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Case Law of the Boards of Appeal

 
 
2. Problem and solution approach

The "problem and solution approach" is regularly applied by the departments of the EPO in the course of deciding whether or not claimed subject-matter fulfils the requirements of Art. 56 EPC. This consists essentially of (see also Guidelines G-VII, 5 - June 2012 version):

(i) determining the "closest prior art",

(ii) establishing the "objective technical problem" to be solved, and

(iii) considering whether or not the claimed invention, starting from the closest prior art and the objective technical problem, would have been obvious to the skilled person.

On application of the problem and solution approach to claims comprising technical and non-technical aspects (especially in the case of computer-implemented inventions), see point 9.1 below, and for its application to claims directed to chemical inventions, see point 9.8.1.

The boards frequently cite R. 27(1)(c) EPC 1973 (new R. 42(1)(c) EPC) as the basis for the problem and solution approach. R. 42(1)(c) EPC requires that the invention be disclosed in such terms that the technical problem (even if not expressly stated as such) and its solution can be understood. Problem and solution are thus component parts of any technical invention. The problem and solution approach was primarily developed to ensure objective assessment of inventive step and avoid ex post facto analysis of the prior art.

According to board of appeal case law (see T 1/80, OJ 1981, 206; T 20/81, OJ 1982, 217; T 24/81, OJ 1983, 133; T 248/85, OJ 1986, 261), the assessment of inventive step has to be based on the objective, not subjective, achievement of the inventor. By starting out from the objectively prevailing state of the art, the technical problem is to be determined on the basis of objective criteria and consideration given to whether or not the disclosed solution is obvious to the skilled person. Although the problem and solution approach is not mandatory, its correct application facilitates the objective assessment of inventive step. The correct use of the problem and solution approach rules out an ex post facto analysis which inadmissibly makes use of knowledge of the invention (T 564/89, T 645/92, T 795/93, T 730/96 and T 631/00). In principle, therefore, the problem and solution approach is to be used; however, if exceptionally some other method is adopted, the reasons for departing from this generally approved approach should be stated.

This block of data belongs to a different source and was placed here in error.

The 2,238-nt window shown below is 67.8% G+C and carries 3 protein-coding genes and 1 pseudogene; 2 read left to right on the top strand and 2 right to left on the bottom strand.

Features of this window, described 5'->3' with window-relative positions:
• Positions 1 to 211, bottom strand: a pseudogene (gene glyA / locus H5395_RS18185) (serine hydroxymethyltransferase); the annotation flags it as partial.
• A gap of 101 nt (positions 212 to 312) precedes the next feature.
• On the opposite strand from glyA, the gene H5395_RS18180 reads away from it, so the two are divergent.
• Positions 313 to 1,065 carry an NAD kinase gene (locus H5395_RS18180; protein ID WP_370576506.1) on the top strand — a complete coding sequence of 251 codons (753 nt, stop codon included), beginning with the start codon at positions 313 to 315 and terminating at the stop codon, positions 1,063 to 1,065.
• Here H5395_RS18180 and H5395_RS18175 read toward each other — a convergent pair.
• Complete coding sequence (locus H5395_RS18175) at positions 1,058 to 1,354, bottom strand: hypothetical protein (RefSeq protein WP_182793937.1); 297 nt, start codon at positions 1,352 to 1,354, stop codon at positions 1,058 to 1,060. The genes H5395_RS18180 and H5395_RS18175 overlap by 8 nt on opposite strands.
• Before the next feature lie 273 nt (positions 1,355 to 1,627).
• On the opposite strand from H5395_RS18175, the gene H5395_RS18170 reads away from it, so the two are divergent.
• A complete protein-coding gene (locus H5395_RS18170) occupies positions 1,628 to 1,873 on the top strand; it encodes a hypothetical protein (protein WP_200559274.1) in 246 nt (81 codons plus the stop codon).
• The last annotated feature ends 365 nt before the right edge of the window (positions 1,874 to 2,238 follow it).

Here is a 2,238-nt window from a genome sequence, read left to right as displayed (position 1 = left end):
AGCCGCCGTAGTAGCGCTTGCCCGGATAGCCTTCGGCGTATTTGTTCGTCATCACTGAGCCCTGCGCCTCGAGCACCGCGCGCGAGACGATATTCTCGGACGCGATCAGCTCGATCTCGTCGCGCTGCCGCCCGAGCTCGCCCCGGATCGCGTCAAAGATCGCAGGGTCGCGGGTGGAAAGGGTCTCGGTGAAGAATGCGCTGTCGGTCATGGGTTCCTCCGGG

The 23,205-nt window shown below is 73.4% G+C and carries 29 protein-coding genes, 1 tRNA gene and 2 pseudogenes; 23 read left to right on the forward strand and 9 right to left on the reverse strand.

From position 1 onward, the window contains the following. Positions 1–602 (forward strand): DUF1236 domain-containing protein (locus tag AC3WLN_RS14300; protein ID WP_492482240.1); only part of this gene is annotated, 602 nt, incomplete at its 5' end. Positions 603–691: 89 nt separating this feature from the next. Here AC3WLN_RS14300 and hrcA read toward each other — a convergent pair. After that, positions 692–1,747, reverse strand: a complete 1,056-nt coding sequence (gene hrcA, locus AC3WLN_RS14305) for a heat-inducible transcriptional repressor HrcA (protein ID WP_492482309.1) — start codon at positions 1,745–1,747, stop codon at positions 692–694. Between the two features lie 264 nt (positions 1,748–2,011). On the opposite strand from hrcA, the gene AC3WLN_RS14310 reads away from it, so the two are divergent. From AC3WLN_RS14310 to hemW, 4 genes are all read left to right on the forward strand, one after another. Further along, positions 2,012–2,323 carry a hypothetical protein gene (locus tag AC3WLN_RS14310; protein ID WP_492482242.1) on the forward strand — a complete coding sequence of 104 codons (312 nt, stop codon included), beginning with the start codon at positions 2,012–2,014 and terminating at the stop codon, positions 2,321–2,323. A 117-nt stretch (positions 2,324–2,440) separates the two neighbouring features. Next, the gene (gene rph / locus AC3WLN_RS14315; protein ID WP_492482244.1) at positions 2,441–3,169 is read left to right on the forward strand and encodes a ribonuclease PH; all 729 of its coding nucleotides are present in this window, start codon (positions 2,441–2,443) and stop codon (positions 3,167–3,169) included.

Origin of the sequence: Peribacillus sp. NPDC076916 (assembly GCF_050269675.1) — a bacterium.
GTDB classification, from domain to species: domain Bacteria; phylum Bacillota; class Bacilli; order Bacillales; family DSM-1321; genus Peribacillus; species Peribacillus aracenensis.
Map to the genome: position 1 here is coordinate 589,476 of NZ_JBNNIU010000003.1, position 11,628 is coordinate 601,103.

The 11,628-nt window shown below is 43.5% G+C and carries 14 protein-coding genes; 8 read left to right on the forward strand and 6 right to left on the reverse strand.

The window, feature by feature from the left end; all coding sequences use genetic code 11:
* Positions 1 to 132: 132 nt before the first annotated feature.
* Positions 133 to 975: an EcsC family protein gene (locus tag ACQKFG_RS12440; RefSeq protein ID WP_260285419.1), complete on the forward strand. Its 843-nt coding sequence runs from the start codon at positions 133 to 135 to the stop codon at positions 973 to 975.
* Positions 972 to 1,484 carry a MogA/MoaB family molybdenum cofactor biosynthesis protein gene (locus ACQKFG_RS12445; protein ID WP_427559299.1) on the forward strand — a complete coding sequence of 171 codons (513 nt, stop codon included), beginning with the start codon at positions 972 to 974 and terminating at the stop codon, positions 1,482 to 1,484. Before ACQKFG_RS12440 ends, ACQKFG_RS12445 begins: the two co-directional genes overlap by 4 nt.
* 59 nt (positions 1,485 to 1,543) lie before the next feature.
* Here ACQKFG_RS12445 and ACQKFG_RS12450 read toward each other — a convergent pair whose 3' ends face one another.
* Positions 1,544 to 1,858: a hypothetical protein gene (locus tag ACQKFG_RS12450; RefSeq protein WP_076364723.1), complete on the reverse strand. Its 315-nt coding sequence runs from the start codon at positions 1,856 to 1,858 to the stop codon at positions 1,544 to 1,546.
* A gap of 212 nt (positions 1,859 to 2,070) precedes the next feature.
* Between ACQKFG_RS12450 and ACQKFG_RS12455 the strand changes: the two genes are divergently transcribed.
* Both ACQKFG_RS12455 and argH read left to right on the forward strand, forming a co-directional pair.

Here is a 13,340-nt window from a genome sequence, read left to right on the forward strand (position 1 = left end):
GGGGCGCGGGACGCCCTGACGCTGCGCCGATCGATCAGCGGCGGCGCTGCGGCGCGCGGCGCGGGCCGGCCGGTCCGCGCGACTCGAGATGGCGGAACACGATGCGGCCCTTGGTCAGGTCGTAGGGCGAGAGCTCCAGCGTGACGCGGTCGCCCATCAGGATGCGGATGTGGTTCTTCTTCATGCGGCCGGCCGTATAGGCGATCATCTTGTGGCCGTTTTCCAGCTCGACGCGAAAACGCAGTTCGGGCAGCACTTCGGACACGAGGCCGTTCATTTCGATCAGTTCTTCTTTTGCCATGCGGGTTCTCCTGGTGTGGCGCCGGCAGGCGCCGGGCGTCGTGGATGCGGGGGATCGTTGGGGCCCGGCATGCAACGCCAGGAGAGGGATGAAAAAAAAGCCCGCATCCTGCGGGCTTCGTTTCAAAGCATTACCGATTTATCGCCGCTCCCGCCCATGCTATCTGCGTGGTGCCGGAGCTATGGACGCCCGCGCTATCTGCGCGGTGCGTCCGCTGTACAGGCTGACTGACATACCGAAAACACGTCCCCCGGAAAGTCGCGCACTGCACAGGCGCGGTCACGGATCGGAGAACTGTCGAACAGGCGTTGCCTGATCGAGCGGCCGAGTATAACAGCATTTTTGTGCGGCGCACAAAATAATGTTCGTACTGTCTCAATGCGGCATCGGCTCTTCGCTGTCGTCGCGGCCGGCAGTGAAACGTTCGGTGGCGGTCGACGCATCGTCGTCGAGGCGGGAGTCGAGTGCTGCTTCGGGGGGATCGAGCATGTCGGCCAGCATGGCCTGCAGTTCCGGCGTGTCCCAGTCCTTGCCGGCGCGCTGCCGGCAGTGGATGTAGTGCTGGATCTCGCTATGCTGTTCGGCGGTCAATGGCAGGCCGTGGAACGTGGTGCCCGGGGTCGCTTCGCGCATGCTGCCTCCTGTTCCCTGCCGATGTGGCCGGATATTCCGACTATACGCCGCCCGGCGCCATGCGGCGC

In T 967/97 the board stated that the problem and solution approach was essentially based on actual knowledge of technical problems and ways to solve them technically that the skilled person would, at the priority date, be expected to possess objectively, i.e. without being aware of the patent application and the invention that it concerned. If the skilled person had a choice of several workable solutions that might suggest the invention, the rationale of the problem and solution approach required that the invention be assessed relative to all these possible solutions before any decision confirming inventive step was taken. To deny inventive step, no special grounds had to be given for a pre-selection of prior-art citations, even if several workable solutions were available to the skilled person; the statement of grounds merely served to show that the invention was obvious to the skilled person from the prior art in relation to (at least) one of these solutions (see also T 558/00, T 970/00, T 172/03, T 323/03, T 21/08, T 308/09, T 1289/09).

In T 188/09 the board noted first that whatever approach was applied as an auxiliary means for the evaluation of inventive step of claimed subject-matter, in a given evidential situation it had to provide the same result, be it either in favour of or against inventive step. Therefore, even if the "problem and solution approach" was applied, the decision on inventiveness should be the same as if it had not been used. Citing T 465/92 (OJ 1996, 32), the board observed: "if an invention breaks new ground it may suffice to say that there is no close prior art rather than constructing a problem based on what is tenuously regarded as the closest prior art."

In T 465/92 (OJ 1996, 32) the board did not take the problem and solution approach when assessing inventive step, and said this was merely one possible approach, with advantages and drawbacks. It took the view that all of the seven relevant citations came equally close to the invention.